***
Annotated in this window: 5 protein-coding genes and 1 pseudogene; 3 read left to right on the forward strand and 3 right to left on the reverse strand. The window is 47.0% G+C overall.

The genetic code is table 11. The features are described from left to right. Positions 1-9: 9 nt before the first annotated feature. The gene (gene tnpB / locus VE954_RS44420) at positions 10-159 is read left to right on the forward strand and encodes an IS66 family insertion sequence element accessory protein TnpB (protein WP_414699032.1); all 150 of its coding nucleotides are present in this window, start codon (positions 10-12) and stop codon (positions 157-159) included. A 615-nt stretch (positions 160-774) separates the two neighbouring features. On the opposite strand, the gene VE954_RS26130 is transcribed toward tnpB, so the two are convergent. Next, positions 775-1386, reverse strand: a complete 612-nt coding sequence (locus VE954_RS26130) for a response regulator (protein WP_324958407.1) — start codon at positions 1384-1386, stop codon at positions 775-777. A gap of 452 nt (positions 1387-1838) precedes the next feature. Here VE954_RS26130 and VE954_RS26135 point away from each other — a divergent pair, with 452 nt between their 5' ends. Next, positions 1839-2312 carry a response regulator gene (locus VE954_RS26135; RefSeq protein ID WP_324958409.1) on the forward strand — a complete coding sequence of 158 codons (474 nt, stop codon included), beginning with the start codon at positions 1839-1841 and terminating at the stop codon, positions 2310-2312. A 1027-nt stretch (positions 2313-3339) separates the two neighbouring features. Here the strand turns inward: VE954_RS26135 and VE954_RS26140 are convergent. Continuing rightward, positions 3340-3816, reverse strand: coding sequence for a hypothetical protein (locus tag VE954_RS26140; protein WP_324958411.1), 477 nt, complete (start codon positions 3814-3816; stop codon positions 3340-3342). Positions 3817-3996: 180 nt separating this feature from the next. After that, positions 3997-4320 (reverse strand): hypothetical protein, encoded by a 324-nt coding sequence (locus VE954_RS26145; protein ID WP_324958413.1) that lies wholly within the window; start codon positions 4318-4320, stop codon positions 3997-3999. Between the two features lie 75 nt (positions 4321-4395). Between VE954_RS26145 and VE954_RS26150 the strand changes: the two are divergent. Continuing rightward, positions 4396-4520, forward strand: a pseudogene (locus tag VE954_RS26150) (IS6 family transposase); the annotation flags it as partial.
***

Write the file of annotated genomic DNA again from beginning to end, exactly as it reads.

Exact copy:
Annotated in this window: 5 protein-coding genes and 1 pseudogene; 3 read left to right on the forward strand and 3 right to left on the reverse strand. The window is 47.0% G+C overall.

The genetic code is table 11. The features are described from left to right. Positions 1-9: 9 nt before the first annotated feature. The gene (gene tnpB / locus VE954_RS44420) at positions 10-159 is read left to right on the forward strand and encodes an IS66 family insertion sequence element accessory protein TnpB (protein WP_414699032.1); all 150 of its coding nucleotides are present in this window, start codon (positions 10-12) and stop codon (positions 157-159) included. A 615-nt stretch (positions 160-774) separates the two neighbouring features. On the opposite strand, the gene VE954_RS26130 is transcribed toward tnpB, so the two are convergent. Next, positions 775-1386, reverse strand: a complete 612-nt coding sequence (locus VE954_RS26130) for a response regulator (protein WP_324958407.1) — start codon at positions 1384-1386, stop codon at positions 775-777. A gap of 452 nt (positions 1387-1838) precedes the next feature. Here VE954_RS26130 and VE954_RS26135 point away from each other — a divergent pair, with 452 nt between their 5' ends. Next, positions 1839-2312 carry a response regulator gene (locus VE954_RS26135; RefSeq protein ID WP_324958409.1) on the forward strand — a complete coding sequence of 158 codons (474 nt, stop codon included), beginning with the start codon at positions 1839-1841 and terminating at the stop codon, positions 2310-2312. A 1027-nt stretch (positions 2313-3339) separates the two neighbouring features. Here the strand turns inward: VE954_RS26135 and VE954_RS26140 are convergent. Continuing rightward, positions 3340-3816, reverse strand: coding sequence for a hypothetical protein (locus tag VE954_RS26140; protein WP_324958411.1), 477 nt, complete (start codon positions 3814-3816; stop codon positions 3340-3342). Positions 3817-3996: 180 nt separating this feature from the next. After that, positions 3997-4320 (reverse strand): hypothetical protein, encoded by a 324-nt coding sequence (locus VE954_RS26145; protein ID WP_324958413.1) that lies wholly within the window; start codon positions 4318-4320, stop codon positions 3997-3999. Between the two features lie 75 nt (positions 4321-4395). Between VE954_RS26145 and VE954_RS26150 the strand changes: the two are divergent. Continuing rightward, positions 4396-4520, forward strand: a pseudogene (locus tag VE954_RS26150) (IS6 family transposase); the annotation flags it as partial.